The materials management department, like other parts of the healthcare system, is feeling the pinch to become leaner and more efficient. The process to drive down costs and streamline communication includes consolidating materials management information systems, automating the requisition process and holding regular meetings with strategic personnel to ensure that everyone is happy with the inventory on hand and that compliance for contracted items is high.
HMA, a for-profit hospital operator that owns and manages 56 hospitals in 15 states with headquarters in Naples, Fla., has a single materials management database system for all 56 hospitals. In years past, each hospital had a separate inventory database system. “Now we have visibility at the corporate level at what is being purchased, the prices being paid for those items and product utilization—in real time,” says John C. Horne, corporate director of materials management for HMA.
That was the first step for HMA. Now the company is examining ways to better benefit from the business intelligence that can be gleaned by mining the materials management database. “We want to know how to make sense of the massive volume of incoming information,” Horne says.
He and colleagues are looking for an add-on program to glean intelligence on their purchases. The current process of tracking specific items such as drug-eluting stents, for example, involves each hospital creating a monthly analysis on spreadsheets, which are then combined for a big picture view. “We know there is a much better way to do that,” Horne says.
Software can serve as a useful tool to track purchasing, consumption, replenishment, substitutions, replacements and a host of other departmental key performance indicators. At North Shore University Hospital, part of the North Shore Long Island Jewish Health System that encompasses 15 hospitals and multiple affiliates in New York, Chief of Cardiology Stephen J. Green, MD, uses GE Healthcare’s Centricity Practice Management system to perform multiple tasks, including report generation, quality improvement and inventory management. As products are used during cath lab procedures, a technologist enters that information into the report-generating database, which is then automatically imported to the inventory manager. Each day, the inventory manager generates a list of the products used the previous day and electronically orders what is needed. In most cases, the inventory manager has a direct electronic ordering line to the vendor.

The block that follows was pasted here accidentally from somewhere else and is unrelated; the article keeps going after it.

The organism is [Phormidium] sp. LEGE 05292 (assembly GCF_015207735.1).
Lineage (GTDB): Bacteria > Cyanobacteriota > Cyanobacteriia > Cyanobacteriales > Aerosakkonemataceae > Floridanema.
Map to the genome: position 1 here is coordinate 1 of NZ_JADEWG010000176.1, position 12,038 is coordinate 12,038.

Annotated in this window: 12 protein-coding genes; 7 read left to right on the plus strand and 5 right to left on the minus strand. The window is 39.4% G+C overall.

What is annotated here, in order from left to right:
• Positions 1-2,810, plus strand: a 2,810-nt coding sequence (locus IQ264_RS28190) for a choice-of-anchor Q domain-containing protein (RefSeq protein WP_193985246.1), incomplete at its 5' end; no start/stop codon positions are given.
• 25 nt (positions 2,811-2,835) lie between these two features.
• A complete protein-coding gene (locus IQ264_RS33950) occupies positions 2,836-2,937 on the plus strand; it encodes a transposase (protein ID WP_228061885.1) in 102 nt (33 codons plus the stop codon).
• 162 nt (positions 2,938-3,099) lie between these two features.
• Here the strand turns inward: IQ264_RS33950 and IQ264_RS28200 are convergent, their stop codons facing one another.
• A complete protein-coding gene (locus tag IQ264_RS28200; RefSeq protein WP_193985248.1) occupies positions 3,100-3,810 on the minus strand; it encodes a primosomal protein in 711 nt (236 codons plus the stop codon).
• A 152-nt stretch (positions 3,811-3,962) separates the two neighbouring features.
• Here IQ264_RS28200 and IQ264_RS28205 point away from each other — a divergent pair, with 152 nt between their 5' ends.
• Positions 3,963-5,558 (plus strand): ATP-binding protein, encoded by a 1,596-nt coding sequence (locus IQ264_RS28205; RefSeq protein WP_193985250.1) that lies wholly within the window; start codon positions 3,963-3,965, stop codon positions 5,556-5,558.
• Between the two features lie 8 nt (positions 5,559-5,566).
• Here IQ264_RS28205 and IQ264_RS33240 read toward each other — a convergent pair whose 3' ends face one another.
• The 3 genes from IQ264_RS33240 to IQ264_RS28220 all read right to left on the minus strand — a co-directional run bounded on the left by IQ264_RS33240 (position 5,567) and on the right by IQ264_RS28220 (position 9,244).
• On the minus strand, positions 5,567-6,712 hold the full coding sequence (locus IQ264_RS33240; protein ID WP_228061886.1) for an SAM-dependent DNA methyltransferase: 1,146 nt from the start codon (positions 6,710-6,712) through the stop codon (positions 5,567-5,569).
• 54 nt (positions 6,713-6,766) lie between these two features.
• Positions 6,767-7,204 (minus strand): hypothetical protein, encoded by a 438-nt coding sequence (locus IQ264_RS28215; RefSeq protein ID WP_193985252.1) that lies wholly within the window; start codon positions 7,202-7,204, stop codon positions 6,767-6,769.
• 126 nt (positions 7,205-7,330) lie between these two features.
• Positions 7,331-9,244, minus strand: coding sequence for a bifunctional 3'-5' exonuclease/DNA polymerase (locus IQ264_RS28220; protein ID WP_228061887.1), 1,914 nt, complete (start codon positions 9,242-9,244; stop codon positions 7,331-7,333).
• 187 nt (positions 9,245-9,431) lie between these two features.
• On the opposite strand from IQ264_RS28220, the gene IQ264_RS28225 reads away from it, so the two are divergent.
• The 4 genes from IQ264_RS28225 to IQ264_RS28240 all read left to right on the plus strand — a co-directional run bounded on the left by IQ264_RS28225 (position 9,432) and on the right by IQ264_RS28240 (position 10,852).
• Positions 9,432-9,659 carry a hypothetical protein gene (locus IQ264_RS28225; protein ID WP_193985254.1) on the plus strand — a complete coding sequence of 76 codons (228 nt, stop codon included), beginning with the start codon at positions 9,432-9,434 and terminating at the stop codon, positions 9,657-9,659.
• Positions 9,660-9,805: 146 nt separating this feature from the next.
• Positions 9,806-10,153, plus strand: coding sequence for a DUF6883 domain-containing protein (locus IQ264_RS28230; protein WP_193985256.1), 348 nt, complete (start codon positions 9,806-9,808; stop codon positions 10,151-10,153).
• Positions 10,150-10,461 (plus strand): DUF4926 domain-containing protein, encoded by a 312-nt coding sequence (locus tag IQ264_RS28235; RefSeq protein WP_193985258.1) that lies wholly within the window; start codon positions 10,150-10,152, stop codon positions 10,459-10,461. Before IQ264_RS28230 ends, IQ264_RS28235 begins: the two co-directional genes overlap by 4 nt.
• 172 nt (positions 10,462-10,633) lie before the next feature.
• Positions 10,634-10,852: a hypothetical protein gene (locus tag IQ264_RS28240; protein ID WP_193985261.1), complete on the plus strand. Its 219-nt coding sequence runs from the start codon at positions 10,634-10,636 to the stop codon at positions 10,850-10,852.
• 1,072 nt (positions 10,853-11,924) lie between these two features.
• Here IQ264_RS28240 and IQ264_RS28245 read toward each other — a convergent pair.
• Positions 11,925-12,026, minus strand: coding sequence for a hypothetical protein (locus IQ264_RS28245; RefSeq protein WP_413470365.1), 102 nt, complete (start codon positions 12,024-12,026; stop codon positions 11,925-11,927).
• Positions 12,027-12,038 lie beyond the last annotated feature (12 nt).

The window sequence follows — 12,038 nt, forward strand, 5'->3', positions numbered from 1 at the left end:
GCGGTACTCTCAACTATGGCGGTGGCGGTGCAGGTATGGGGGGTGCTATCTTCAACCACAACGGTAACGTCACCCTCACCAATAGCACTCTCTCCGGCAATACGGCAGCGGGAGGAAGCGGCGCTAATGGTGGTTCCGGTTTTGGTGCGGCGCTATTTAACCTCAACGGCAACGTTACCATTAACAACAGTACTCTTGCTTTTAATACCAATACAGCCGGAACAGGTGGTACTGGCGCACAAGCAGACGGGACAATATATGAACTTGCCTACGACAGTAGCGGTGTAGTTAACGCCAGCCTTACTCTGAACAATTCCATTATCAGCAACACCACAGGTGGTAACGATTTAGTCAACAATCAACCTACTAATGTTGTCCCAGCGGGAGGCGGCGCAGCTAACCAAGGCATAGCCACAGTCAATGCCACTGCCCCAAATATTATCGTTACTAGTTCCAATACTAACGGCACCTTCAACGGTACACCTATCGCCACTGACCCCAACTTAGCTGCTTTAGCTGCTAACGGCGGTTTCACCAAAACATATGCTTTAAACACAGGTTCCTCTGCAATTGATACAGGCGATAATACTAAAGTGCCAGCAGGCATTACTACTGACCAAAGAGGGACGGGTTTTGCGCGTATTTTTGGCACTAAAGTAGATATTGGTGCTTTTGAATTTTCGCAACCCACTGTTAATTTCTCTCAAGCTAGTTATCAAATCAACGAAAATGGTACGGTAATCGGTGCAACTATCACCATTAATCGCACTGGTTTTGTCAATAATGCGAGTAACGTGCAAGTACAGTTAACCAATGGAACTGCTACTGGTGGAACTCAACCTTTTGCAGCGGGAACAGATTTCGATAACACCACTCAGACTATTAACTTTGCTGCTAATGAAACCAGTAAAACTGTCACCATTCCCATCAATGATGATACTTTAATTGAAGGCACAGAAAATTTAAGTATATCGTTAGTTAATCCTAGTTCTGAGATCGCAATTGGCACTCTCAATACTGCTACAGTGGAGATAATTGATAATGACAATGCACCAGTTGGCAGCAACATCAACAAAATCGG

“Phone calls and faxes are not as efficient as an electronic order entry system that interfaces directly with a vendor’s sales database,” says Horne. In fact, the method of transacting a purchase to the vendor is one of the metrics used by HMA to peer-review processes. Other metrics HMA measures include:
- The number of electronic requisition lines versus the number of manually processed purchase order lines;
- The number of times physicians buy compliant product versus non-compliant product; and
- The number of catalog purchase order lines versus a non-catalog, or free text, purchase: “Free text orders, where the technologist types in the item rather than choosing from a pull-down menu, create a lot of additional labor,” Horne says.
Carl Roeder, a senior consultant with Soyring Consulting, an operational and managerial healthcare consulting firm based in St. Louis, says facilities should look at the budget to effectively assess the success or failure of their inventory management processes. “If the inventory budget is increasing every year rather than decreasing, there’s a problem,” he says. Managers or department chiefs can look at the number of days of inventory on hand. Each facility will have a different threshold it can feasibly tolerate for inventory on hand. Facilities should conduct analyses to determine this threshold and perform periodic reviews to ensure it falls within those numbers. It’s important to work with the supply chain manager to determine how many inventory turnovers they want in a specified time.
Problems without boundaries
Roeder says he sees similar supply chain management problems in both large and small hospitals.
One of the problems revolves around automation. The supply chain department may not have the automation needed to manage an effective inventory management program. In addition, if it does have a software solution, many times it is not being utilized optimally. “The department